Acoustic guitars, with their thicker strings and higher action (the distance between the strings and the fretboard), can be a bit challenging for beginners. Your fingers may hurt initially until you develop calluses.

However, learning on an acoustic can build finger strength and precision, which can be advantageous in the long run.

Electric guitars, on the other hand, usually have thinner necks and lighter strings, making them easier to fret and play. Especially for those with smaller hands or less finger strength. The lower action can also make techniques like bending and vibrato more manageable.

Finding the Right Feel

The ‘feel’ of a guitar is highly subjective and can greatly influence your enjoyment and progress. It’s about how comfortable the guitar is in your hands, how it responds to your touch, and how it inspires you to play. This is where personal preference plays a significant role.

Which Guitar Is Easier to Learn On?

There’s a common belief that starting with an acoustic guitar makes the transition to electric easier later on, thanks to the strength and technique you develop. However, if the music you love features electric guitar prominently, starting with one might keep you more engaged and motivated.

In the end, both acoustic and electric guitars have their own learning curves. It’s about finding the one that feels right to you and keeps you excited about your musical journey.

Choosing the Right Size

When choosing a guitar, size matters! Not just for comfort, but also for sound and playability. It’s crucial to find a guitar that fits your body and playing style to ensure a smooth and enjoyable learning experience.

Acoustic vs Electric Guitar – Small Guitar Syndrome

“Small Guitar Syndrome” refers to the common misconception that beginners, especially children or people with smaller frames, should start with a smaller guitar.

While it’s true that a properly sized guitar can make playing more comfortable, going too small can compromise sound quality and make it harder to play correctly.

Most adults can handle full-sized guitars, be it acoustic or electric. Acoustic guitars come in various shapes and sizes, from larger dreadnoughts and jumbos to smaller concert and parlor styles. Electric guitars generally have a more consistent size, but the thickness of the neck can vary.

If the guitar feels too big or small in your hands, it can hinder your progress and enjoyment. So, choose a size that feels comfortable, allows you to reach the frets and strings easily, and produces a sound that you love. Remember, the goal is to find a guitar that feels like an extension of your own body.

Choosing a Guitar That Motivates You

The path to mastering the guitar is a journey. It’s not just about the technical aspects; it’s about choosing an instrument that speaks to your heart and inspires you to play every day.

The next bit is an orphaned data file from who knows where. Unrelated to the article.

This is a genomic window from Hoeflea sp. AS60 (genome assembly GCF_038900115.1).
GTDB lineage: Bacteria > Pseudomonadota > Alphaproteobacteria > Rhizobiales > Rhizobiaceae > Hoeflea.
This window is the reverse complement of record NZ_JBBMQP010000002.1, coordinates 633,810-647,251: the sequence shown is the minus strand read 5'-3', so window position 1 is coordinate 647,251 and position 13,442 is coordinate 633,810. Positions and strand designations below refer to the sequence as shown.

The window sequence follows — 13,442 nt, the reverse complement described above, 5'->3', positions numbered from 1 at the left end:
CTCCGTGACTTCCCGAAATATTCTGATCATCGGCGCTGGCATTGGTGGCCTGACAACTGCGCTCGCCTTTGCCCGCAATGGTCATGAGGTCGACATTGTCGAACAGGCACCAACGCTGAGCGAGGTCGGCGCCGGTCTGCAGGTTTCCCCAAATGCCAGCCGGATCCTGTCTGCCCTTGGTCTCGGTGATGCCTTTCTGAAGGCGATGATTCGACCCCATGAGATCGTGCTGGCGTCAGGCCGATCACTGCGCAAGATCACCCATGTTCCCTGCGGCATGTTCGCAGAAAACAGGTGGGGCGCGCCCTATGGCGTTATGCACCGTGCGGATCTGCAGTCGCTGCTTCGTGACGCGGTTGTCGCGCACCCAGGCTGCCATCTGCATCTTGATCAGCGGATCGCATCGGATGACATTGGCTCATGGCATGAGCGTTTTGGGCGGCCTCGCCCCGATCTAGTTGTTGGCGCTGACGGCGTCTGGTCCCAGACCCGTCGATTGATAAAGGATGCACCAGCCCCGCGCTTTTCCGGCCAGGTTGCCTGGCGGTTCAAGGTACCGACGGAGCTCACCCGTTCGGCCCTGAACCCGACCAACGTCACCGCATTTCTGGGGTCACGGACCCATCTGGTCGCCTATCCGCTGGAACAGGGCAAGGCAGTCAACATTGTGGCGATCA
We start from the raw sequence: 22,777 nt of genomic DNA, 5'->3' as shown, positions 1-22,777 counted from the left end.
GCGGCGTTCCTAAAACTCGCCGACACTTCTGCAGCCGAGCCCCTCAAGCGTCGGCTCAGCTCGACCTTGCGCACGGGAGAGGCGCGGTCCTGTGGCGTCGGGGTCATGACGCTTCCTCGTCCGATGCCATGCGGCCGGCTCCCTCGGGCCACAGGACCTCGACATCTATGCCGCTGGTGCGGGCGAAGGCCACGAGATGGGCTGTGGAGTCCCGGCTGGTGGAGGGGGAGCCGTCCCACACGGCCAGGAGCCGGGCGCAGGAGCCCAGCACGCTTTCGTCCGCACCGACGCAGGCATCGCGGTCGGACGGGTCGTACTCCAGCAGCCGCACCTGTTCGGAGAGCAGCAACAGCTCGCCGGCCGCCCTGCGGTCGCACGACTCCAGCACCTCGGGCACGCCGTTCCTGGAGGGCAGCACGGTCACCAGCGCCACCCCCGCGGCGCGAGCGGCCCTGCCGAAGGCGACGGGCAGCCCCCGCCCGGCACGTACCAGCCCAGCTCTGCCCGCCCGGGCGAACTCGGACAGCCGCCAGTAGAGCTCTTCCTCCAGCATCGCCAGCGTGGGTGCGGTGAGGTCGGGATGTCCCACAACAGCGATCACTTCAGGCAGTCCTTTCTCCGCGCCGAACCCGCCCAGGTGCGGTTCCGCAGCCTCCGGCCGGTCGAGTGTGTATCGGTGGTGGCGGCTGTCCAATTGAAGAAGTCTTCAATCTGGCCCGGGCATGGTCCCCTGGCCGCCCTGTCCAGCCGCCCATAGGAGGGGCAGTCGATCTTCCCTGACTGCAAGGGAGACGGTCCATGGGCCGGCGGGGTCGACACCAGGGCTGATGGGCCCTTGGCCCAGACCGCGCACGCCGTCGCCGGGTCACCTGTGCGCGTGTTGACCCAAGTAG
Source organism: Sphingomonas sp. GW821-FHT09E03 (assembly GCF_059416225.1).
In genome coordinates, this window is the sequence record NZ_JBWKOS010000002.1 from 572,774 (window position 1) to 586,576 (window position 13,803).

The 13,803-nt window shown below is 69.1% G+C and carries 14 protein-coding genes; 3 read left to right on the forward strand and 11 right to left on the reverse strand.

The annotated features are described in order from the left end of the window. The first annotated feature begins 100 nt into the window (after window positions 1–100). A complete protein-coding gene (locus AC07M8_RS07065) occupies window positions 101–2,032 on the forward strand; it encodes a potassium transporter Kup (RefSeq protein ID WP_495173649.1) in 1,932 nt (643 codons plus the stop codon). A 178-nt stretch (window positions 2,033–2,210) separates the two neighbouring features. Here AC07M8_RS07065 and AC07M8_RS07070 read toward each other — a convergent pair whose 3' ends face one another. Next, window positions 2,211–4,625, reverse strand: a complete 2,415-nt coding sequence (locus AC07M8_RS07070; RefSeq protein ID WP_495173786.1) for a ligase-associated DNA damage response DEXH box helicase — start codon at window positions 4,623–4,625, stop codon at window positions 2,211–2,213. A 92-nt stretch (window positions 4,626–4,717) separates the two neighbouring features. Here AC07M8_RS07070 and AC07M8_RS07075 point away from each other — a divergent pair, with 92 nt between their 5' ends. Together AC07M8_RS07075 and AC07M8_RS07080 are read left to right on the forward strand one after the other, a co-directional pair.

Choose Something That Inspires You!

Whether it’s the warm, resonant sound of an acoustic guitar or the versatile, electrifying tones of an electric guitar! The instrument you choose should stir up excitement and passion within you.

Does the thought of strumming raw, unfiltered melodies on an acoustic guitar fill you with anticipation? Or does the idea of rocking out and exploring a myriad of sounds on an electric guitar make your heart race?

Consider what makes you feel inspired and motivated. Perhaps it’s the guitar your favorite musician plays, the tone that gives you goosebumps, or even the aesthetic appeal of the instrument. Your guitar should be something that you’re proud to pick up, play, and eventually master.

Remember, music is an emotional experience. The best guitar for you is the one that makes your heart sing just as much as your fingers do.

The Importance of Trying Out the Instrument

Investing in a guitar is a significant decision, and one of the best ways to ensure you’re making the right choice is by trying before you buy.

Acoustic vs Electric Guitar: Try Before You Buy

Every guitar is unique, even those of the same model and brand. They each have their own ‘feel,’ sound, and character. Therefore, it’s essential to get a hands-on experience with a guitar before purchasing it.

If you can, visit a local music store and try out various acoustic and electric guitars. Pay attention to how they feel in your hands, how they sound to your ears, and how they resonate with your musical spirit.

Don’t be shy to spend time with each instrument. Play some simple chords, try out different techniques, and listen to the tones they produce.

If you’re unable to visit a store, consider renting a guitar first or borrowing one from a friend. Online reviews and tutorials can be helpful, but nothing beats the personal experience of holding and playing the guitar yourself.

This hands-on approach can make all the difference in finding a guitar that not only meets your needs, but also inspires you to play and grow as a musician.


Choosing between an acoustic and electric guitar is a personal decision that depends on a myriad of factors! Your musical tastes, your comfort and playability preferences, the sounds that inspire you, and the size that suits you best.

It’s about finding a guitar that feels like an extension of your own body, one that resonates with your musical vision and encourages you to pick it up and play every day and be creative.

Ultimately, the journey of learning guitar is a rewarding and personal experience. Take your time, explore your options, and let your heart guide your decision. The joy of making music awaits you.

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Don East

My name is Don East, I'm the editor for Killer Rig. I've been playing guitar for over 20 years and have designed and manufactured products like guitar amps, effects pedals, and more. Over the years I have played in many bands and have a deep love for quality gear. I am an electrical engineer and have a passion for music gear, and now want to share what I know with the community!